When you embed the Workable job widget on your website, it will automatically inherit the CSS (i.e. things like font and color choices) you use on your site. There's no need to do any further editing if you want to keep a consistent style on your careers page.
However, if you want to make further changes to the CSS for the job widget we‘ve added some special classes as ‘hooks’ on the HTML elements so that you can use them to apply CSS without affecting the rest of your website styling.
1. List of jobs
The embedded jobs are displayed in an unordered list:
Each job is a list item in this list:
Each job has 3 parts: An h3 header with its title (and a link to the job opening on your company’s mini-site on Workable), an unordered list with its meta information (code, location, department, creation date) and a div with its full description, if you have chosen to include that (by selecting “Show full descriptions” in the Workable widget).
The .whr-info list has some more special classes of its own:
<li class=”whr-code”><span>Code:</span> ...</li>
<li class=”whr-dept”><span>Department:</span> ...</li>
<li class=”whr-location”><span>Location:</span> ...</li>
<li class=”whr-date”><span>Creation date:</span> ...</li>
Each .whr-info item uses a label wrapped label in a <span>…</span> so you can style them differently or even hide them with CSS.
If you select to group by location or department, then the .whr-items list described at the beginning of this section will be broken down in separate lists (the groups), each preceded by a group heading, displayed as an h2:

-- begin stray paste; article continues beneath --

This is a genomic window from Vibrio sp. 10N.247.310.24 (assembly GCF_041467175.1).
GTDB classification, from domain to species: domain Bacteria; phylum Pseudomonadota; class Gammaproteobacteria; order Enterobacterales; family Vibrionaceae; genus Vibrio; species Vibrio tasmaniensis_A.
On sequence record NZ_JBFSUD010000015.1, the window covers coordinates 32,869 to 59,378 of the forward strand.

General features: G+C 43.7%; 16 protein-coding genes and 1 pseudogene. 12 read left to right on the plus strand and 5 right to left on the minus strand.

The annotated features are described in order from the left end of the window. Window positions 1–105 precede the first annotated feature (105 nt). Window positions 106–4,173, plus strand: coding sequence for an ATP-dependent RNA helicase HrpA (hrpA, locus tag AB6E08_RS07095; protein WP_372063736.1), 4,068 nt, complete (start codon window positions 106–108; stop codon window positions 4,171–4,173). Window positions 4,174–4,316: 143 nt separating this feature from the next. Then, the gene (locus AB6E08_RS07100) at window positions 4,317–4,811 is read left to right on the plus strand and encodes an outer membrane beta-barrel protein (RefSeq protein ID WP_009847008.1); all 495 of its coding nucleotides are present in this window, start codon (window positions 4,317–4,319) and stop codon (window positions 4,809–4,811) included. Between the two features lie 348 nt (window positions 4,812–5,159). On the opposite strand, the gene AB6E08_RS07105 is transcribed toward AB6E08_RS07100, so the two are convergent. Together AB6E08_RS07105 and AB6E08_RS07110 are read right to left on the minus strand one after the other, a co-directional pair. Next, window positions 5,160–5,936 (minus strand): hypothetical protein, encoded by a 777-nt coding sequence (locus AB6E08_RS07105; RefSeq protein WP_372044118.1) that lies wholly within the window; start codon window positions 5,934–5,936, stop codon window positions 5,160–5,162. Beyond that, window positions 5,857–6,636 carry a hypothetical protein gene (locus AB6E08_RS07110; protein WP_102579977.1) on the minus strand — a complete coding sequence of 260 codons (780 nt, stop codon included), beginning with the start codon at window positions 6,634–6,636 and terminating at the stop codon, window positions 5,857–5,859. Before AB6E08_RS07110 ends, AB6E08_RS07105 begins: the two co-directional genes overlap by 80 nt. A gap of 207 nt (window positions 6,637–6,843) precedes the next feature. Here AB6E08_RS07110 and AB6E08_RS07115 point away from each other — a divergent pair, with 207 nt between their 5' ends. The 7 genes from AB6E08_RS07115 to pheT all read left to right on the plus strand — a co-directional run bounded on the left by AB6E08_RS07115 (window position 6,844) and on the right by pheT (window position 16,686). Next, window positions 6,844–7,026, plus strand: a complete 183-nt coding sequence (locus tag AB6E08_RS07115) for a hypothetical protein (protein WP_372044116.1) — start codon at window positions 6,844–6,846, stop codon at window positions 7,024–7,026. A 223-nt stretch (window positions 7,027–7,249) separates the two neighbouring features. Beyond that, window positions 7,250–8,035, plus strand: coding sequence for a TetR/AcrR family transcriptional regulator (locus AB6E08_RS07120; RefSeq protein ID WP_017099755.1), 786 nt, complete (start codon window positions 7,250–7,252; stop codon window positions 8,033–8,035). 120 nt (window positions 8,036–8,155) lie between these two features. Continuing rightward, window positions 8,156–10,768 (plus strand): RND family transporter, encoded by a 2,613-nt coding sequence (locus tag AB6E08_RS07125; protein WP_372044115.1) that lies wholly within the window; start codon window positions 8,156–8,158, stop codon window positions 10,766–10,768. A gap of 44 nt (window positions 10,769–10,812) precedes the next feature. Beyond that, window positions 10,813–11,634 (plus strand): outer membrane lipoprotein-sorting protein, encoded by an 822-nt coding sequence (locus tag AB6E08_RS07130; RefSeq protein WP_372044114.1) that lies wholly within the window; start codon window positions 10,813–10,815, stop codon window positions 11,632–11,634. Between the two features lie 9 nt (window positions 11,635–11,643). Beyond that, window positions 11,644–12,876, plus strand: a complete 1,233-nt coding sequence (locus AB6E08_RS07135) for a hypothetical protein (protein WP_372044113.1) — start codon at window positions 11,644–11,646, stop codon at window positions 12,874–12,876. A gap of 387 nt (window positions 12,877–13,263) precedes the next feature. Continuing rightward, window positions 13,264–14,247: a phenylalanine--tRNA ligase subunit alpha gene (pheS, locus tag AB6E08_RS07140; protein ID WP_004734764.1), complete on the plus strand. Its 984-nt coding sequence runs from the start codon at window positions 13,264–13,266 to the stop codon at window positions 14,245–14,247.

Note that when you select a group by location/department or if you select “list of locations” or list of departments” in the Workable widget, the location or department item respectively is not shown in the section .whr-info since it is already mentioned in the headline above it.
2. List of locations & list of departments
In these two cases, the embedded jobs are grouped and initially hidden. Only the list of locations or departments is shown. For each individual location or department, you get a header like this:
It’s just like the one you get when simply grouping the jobs, only this time the headings are links, and when clicked they reveal the corresponding list of items below them, marked up as explained in the previous section. When a heading is clicked and expands the list of jobs that correspond to it, it also gets a .whr-active class so you can style it accordingly.
3. No jobs?
If no jobs are available, a message appears in the following markup:
<p class=”whr-empty-text”>No positions available</p>
Again, this has special hook class so that it can easily be styled.
4. Sample CSS
In the scrolling box below, you can find a simple stylesheet to get you started styling your own job listings:
If you choose to apply the above style this is how it will look: